A Supreme Court decision Thursday has better defined what is meant, and owed to First Nations bands, by the term "aboriginal title" in this country. A long-sought victory for a collection of bands in central British Columbia has obvious implications for development on Crown land in areas not covered by treaty, most obviously the Northern Gateway pipeline.
The decision confirmed the Tsilhqot'in Nation's title to a vast tract of land around Williams Lake. It is in line with previous rulings on aboriginal rights, but it is the first time the Supreme Court has granted aboriginal title to a band.
The court stressed the need for honest recognition by both parties -- bands and governments -- of the need to respect and accommodate the interests of each when development impinges upon traditional aboriginal territory and uses, such as hunting and fishing.
The Tsilhqot'in, as with most B.C. bands, did not sign a treaty with the Crown at the time of European settlement. Some have signed settlement agreements -- modern treaties. Others have had to take their claim to court.
In 1983, the B.C. government began issuing logging rights to private firms, refusing to recognize the Tsilhqot'in claim over the remote central valley. A lower court granted the bands title, based on their historical use (rather than strictly settlement) of the land, but that was overturned on appeal. On Thursday, the Tsilhqot'in title over some 1,750 square kilometres was confirmed by the Supreme Court.
The B.C. government, or any province dealing with development of Crown lands claimed by bands without treaty, will have to make vigorous effort to win the buy-in of First Nations before proceeding with their plans.
Much of Canada, and almost all of Manitoba, is covered by treaties that ceded aboriginal title to the Crown, but native bands have claim to traditional use and interest in territory they used at time of contact. That imposes on all governments a duty to consult and accommodate those interests. Manitoba Hydro, for example, is careful to sign agreements that share the economic benefits of new generating stations with First Nations.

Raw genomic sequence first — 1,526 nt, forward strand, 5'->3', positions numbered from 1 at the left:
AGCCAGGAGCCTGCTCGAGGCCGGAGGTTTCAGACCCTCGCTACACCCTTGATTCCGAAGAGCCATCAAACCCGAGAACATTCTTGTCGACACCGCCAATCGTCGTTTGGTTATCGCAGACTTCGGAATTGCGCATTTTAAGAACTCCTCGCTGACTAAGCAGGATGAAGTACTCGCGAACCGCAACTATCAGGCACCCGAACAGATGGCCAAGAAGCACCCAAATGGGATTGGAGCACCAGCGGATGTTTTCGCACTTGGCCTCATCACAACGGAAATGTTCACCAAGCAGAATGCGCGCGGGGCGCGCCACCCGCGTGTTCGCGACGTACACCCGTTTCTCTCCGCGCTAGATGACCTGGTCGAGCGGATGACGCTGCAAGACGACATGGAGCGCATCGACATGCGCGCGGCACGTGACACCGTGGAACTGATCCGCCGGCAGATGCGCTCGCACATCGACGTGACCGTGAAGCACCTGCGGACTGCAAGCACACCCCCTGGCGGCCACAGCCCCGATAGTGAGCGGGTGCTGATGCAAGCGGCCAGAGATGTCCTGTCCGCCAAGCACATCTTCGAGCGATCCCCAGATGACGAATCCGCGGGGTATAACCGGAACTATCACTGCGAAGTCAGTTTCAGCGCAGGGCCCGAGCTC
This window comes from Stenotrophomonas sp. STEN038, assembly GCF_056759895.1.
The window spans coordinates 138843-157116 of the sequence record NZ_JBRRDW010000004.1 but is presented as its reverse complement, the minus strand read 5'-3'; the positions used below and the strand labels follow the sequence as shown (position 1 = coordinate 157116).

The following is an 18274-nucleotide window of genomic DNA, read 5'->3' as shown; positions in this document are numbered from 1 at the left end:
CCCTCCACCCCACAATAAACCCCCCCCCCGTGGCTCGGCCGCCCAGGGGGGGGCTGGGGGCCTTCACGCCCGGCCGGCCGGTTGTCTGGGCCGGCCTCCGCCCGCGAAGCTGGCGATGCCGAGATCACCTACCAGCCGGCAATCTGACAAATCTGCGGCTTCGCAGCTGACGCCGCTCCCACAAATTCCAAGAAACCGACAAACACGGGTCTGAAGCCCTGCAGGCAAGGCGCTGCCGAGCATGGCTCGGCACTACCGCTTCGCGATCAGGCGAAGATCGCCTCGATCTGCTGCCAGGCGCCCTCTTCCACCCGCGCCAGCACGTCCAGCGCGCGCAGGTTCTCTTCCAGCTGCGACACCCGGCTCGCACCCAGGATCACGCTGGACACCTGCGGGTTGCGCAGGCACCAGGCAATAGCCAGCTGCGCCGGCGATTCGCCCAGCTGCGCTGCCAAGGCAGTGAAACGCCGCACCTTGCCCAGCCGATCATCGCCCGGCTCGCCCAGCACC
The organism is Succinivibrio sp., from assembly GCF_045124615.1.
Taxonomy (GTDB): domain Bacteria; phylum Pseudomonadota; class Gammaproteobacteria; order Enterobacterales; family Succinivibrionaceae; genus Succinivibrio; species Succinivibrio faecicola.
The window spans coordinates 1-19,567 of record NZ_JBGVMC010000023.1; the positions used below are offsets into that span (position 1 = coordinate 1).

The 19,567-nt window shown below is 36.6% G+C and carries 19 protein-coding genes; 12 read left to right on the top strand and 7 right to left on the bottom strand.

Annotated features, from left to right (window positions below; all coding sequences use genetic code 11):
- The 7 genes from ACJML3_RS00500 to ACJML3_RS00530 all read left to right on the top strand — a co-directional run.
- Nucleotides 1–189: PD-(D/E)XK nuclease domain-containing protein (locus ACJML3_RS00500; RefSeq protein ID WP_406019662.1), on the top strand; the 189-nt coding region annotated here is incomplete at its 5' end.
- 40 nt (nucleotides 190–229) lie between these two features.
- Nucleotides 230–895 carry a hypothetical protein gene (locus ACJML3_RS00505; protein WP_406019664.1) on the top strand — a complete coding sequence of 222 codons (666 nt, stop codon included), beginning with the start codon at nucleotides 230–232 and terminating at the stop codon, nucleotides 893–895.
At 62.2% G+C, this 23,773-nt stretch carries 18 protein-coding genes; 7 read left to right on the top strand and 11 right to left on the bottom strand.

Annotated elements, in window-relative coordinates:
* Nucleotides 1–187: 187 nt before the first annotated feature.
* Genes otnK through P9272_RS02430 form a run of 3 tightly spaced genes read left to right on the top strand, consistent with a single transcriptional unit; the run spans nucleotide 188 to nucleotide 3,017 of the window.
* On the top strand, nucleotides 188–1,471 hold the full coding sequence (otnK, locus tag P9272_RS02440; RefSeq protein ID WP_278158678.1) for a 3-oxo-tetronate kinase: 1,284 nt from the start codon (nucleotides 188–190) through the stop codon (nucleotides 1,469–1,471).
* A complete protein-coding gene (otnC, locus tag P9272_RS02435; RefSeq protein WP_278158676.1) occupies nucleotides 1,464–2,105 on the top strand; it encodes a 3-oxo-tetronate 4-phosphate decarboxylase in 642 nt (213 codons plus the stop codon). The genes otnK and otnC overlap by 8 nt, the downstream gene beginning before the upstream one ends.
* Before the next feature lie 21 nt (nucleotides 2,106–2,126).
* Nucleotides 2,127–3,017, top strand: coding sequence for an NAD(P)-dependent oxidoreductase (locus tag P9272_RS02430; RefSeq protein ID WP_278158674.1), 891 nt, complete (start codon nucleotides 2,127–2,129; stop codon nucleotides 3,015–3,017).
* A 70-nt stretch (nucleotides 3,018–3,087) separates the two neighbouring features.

The Supreme Court's ruling on the Tsilhqot'in case makes clear, however, that aboriginal title does not give a band a veto on development. The court, led by Chief Justice Beverley McLachlin, unanimously signalled that Canada is best served when provincial and federal governments and First Nations recognize each has a responsibility to accommodate the other's interests.
Governments must notify and consult bands whose rights may be infringed upon, and try to meaningfully accommodate the concerns. The bands must negotiate to reasonably resolve their concerns.
Resolving conflicting interests in the courts is a time-intensive and ultimately regrettable way of settling disputes. The court's sage advice is particularly meaningful as Canada enters a new era of pipeline development to move its vast supply of oil and gas to markets overseas.
The Northern Gateway project has received conditional approval to construct a line across northern Alberta and B.C. to the port at Kitimat. Numerous First Nations strenuously oppose the plans, with no intent to permit the pipeline regardless of environmental protection or mitigation efforts.
The Tsilhqot'in decision serves notice those bands must come to the table and consider reasonable efforts to meet their concerns.
But it is the governments, federal and provincial, that shoulder the duty to consult and to work with the bands -- the responsibility cannot be handed off to private corporations, consultants or agencies.
The Tsilhqot'in claim to the land took more than 30 years to be recognized and now must be addressed for logging to proceed. The better way to protect the interests of all is to move expeditiously to sign land-settlement agreements with bands still without treaty.
Any band or government that would choose to hold hostage their mutual interests in protracted, expensive battles will have to answer to the courts, which now have another guide from the Supreme Court to follow.